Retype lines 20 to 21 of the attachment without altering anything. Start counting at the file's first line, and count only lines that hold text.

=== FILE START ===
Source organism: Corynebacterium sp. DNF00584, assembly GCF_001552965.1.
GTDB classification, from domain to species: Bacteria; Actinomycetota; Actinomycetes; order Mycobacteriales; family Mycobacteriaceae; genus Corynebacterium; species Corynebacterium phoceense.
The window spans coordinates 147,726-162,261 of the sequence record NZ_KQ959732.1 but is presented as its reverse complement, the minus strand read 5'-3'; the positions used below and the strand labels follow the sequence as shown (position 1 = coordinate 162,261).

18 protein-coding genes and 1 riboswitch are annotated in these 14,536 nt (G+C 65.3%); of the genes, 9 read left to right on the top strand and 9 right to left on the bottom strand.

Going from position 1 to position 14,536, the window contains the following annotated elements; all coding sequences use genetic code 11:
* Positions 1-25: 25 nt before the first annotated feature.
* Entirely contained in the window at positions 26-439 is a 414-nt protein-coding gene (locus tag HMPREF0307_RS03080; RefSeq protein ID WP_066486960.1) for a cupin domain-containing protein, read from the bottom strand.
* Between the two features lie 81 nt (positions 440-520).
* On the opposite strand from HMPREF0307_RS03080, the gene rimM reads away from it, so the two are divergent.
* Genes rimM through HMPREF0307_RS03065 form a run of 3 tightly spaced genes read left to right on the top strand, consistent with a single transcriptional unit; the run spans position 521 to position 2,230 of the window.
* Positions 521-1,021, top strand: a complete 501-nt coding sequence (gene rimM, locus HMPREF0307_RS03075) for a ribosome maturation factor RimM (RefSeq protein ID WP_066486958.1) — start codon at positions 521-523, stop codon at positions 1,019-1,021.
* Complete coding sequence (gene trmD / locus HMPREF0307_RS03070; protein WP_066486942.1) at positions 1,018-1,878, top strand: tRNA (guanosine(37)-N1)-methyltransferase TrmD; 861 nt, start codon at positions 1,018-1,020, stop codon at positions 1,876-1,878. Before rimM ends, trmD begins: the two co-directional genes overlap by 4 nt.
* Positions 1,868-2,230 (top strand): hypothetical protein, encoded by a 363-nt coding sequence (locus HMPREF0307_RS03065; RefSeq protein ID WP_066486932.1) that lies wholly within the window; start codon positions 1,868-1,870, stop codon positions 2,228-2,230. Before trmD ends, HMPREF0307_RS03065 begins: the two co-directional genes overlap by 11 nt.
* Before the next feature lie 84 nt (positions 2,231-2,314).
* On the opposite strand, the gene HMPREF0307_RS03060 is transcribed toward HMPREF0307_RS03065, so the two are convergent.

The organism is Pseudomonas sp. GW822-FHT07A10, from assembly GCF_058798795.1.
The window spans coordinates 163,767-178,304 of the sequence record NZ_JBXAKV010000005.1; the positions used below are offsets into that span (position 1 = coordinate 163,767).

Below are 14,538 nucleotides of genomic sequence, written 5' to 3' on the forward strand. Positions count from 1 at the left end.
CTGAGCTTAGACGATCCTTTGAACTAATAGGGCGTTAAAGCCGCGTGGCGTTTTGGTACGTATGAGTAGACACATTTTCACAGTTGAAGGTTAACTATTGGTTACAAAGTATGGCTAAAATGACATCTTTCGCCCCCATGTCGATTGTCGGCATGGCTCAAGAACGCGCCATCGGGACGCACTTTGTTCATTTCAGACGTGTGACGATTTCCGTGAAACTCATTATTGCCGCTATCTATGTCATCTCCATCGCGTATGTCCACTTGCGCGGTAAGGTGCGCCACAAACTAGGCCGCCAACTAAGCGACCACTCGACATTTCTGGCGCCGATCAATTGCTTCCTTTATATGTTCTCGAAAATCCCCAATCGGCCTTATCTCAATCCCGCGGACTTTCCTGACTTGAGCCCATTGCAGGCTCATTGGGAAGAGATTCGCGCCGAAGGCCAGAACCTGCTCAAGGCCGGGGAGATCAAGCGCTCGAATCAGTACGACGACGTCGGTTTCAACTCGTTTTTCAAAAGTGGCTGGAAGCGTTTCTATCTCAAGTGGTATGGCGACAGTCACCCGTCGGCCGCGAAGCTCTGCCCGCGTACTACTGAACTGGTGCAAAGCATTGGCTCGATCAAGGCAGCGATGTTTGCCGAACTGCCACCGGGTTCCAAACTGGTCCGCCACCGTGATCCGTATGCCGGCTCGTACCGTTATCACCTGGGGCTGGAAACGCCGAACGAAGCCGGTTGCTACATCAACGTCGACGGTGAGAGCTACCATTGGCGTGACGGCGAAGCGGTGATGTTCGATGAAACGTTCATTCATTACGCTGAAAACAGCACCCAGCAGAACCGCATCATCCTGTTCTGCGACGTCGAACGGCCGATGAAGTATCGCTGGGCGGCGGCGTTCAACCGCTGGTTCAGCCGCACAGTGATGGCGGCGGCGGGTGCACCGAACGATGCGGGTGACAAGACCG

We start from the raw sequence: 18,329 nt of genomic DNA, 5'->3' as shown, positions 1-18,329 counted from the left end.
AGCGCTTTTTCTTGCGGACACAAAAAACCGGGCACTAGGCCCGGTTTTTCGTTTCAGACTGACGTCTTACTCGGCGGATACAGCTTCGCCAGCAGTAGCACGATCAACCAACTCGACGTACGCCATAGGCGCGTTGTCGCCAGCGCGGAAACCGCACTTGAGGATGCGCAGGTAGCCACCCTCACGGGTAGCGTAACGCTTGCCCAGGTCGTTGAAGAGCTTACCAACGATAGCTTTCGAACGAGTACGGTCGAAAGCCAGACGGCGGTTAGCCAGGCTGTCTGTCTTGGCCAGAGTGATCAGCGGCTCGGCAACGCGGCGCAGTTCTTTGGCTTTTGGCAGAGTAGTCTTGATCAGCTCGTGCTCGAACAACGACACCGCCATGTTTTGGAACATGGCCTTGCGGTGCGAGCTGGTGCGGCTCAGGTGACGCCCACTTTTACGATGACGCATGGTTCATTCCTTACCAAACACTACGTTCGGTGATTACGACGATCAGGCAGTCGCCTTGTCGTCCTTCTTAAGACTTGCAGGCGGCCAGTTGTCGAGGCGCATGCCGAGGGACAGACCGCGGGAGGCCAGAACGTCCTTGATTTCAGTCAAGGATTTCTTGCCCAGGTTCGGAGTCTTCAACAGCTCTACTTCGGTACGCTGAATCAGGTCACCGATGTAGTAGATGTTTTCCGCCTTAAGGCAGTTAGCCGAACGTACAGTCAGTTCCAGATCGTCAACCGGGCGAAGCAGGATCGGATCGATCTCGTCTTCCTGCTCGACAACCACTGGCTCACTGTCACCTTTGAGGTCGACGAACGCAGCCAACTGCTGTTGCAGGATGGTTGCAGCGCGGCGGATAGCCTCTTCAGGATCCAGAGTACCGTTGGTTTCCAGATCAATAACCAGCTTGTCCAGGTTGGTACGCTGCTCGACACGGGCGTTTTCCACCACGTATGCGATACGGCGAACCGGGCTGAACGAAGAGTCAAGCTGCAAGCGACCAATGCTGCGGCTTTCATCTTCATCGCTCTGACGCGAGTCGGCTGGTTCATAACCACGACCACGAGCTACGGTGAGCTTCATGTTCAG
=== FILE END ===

We start from the raw sequence: 18,329 nt of genomic DNA, 5'->3' as shown, positions 1-18,329 counted from the left end.
AGCGCTTTTTCTTGCGGACACAAAAAACCGGGCACTAGGCCCGGTTTTTCGTTTCAGACTGACGTCTTACTCGGCGGATACAGCTTCGCCAGCAGTAGCACGATCAACCAACTCGACGTACGCCATAGGCGCGTTGTCGCCAGCGCGGAAACCGCACTTGAGGATGCGCAGGTAGCCACCCTCACGGGTAGCGTAACGCTTGCCCAGGTCGTTGAAGAGCTTACCAACGATAGCTTTCGAACGAGTACGGTCGAAAGCCAGACGGCGGTTAGCCAGGCTGTCTGTCTTGGCCAGAGTGATCAGCGGCTCGGCAACGCGGCGCAGTTCTTTGGCTTTTGGCAGAGTAGTCTTGATCAGCTCGTGCTCGAACAACGACACCGCCATGTTTTGGAACATGGCCTTGCGGTGCGAGCTGGTGCGGCTCAGGTGACGCCCACTTTTACGATGACGCATGGTTCATTCCTTACCAAACACTACGTTCGGTGATTACGACGATCAGGCAGTCGCCTTGTCGTCCTTCTTAAGACTTGCAGGCGGCCAGTTGTCGAGGCGCATGCCGAGGGACAGACCGCGGGAGGCCAGAACGTCCTTGATTTCAGTCAAGGATTTCTTGCCCAGGTTCGGAGTCTTCAACAGCTCTACTTCGGTACGCTGAATCAGGTCACCGATGTAGTAGATGTTTTCCGCCTTAAGGCAGTTAGCCGAACGTACAGTCAGTTCCAGATCGTCAACCGGGCGAAGCAGGATCGGATCGATCTCGTCTTCCTGCTCGACAACCACTGGCTCACTGTCACCTTTGAGGTCGACGAACGCAGCCAACTGCTGTTGCAGGATGGTTGCAGCGCGGCGGATAGCCTCTTCAGGATCCAGAGTACCGTTGGTTTCCAGATCAATAACCAGCTTGTCCAGGTTGGTACGCTGCTCGACACGGGCGTTTTCCACCACGTATGCGATACGGCGAACCGGGCTGAACGAAGAGTCAAGCTGCAAGCGACCAATGCTGCGGCTTTCATCTTCATCGCTCTGACGCGAGTCGGCTGGTTCATAACCACGACCACGAGCTACGGTGAGCTTCATGTTCAG